The sportswear giant’s stock surged more than 7% after market close on Tuesday following the release of a mixed third-quarter earnings report. For the period ended Feb. 29, Nike logged earnings per share of 53 cents on profits that dropped 23% to $847 million, compared with analysts’ bets of 59 cents per share.
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Revenues, on the other hand, improved 5% on a reported basis (or 7% on a currency-neutral basis) to $10.1 billion, advancing past Wall Street’s predictions of $9.8 billion. Digital sales were also up 36% over the previous year. Nike attributed the performance to solid growth across North America as well as the Asia Pacific-Latin America and Europe-Middle-East-Africa regions, offset by the impact of the pandemic on its business in Greater China.
“In an extraordinarily dynamic time, Nike’s strong results are a testament to our deep consumer connections, compelling product innovation and agile teams around the world. We know it’s in times like these that strong brands get even stronger,” President and CEO John Donahoe said in a statement. “As we start to see recovery in China, no one is better equipped than Nike to navigate the current climate.”
In the third quarter, Nike noted that revenues in Greater China were down 4% on a currency-neutral basis, breaking a streak of 22 consecutive quarters of double-digit improvement. Roughly 75% of Nike-owned and partner stores in the region had either shuttered or significantly reduced operating hours in February as the Chinese government attempted to stem the spread of COVID-19. Today, the company reports that nearly 80% of its outposts in China are open.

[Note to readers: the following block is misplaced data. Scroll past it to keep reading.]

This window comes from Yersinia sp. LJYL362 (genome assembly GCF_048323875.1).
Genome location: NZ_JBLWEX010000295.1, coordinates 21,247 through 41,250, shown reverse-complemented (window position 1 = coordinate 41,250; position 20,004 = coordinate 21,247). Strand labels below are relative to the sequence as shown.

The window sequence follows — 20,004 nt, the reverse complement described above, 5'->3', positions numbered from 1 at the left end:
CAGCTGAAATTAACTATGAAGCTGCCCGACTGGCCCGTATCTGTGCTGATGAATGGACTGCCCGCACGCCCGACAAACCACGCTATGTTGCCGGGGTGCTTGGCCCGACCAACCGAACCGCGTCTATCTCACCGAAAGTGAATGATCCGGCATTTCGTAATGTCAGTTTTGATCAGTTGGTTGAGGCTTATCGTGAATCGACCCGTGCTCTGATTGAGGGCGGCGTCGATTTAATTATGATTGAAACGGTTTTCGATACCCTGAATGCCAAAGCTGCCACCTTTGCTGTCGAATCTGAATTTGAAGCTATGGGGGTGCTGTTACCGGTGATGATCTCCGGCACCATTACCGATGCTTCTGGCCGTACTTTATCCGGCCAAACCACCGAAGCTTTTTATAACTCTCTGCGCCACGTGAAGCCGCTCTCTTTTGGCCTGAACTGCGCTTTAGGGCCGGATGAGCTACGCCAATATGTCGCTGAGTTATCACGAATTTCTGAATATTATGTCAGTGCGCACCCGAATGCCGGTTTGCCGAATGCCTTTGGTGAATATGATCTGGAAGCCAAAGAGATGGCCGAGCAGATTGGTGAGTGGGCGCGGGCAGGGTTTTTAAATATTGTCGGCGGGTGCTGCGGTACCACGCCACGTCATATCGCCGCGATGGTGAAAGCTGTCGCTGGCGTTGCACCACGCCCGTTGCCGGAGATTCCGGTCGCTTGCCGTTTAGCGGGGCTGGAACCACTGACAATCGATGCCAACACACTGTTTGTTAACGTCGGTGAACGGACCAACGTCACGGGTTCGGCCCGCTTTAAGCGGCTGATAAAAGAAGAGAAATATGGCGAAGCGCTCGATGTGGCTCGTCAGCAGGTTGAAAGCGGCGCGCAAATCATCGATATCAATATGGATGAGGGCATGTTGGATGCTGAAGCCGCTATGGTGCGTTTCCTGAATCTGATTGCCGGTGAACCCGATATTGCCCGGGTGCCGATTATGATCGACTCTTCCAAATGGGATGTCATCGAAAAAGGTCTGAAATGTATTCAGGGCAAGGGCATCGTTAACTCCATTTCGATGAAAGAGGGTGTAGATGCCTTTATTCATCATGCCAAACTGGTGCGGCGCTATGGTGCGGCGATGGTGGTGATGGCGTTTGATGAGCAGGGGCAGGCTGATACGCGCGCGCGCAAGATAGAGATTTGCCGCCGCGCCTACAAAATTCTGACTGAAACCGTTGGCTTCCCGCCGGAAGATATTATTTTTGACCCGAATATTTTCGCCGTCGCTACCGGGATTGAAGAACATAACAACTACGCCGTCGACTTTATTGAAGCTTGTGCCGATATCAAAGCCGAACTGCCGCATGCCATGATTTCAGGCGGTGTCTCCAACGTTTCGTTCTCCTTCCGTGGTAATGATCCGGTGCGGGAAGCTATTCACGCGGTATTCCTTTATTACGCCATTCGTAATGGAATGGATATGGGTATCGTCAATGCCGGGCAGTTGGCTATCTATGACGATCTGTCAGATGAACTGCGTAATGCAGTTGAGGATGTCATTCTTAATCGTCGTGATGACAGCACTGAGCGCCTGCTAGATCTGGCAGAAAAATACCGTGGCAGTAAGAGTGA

Elsewhere in the world, Nike has closed all stores in the United States, Canada, Australia, New Zealand and Western Europe through Friday.
“Amidst the dynamics that all are facing, we are executing against an operational playbook that will expedite Nike’s return to profitable, capital-efficient growth, leveraging our strong financial position, the strongest partnerships across the value chain in our industry and our leading digital capabilities,” added EVP and CFO Andy Campion.
On March 18, Nike pledged more than $15 million to fight the outbreak — including $10 million in contributions from Phil Knight, co-founder and chairman emeritus; Mark Parker, former CEO and current executive chairman of the board; and John Donahoe, the company’s new president and CEO.
The Nike Foundation has also announced a $1 million contribution to the COVID-19 Solidarity Response Fund and $1.1 million to support community partners across Europe, Middle East and Africa through the King Baudouin Foundation. On its domestic turf, it will donate $250,000 to the Mid-South Food Bank in Memphis, $250,000 to the Community Foundation of Greater Memphis’ COVID-19 Regional Response Fund and $500,000 to the Boston Foundation’s COVID-19 Response Fund, as well as $1 million to the Oregon Community Recovery Fund in its home state.
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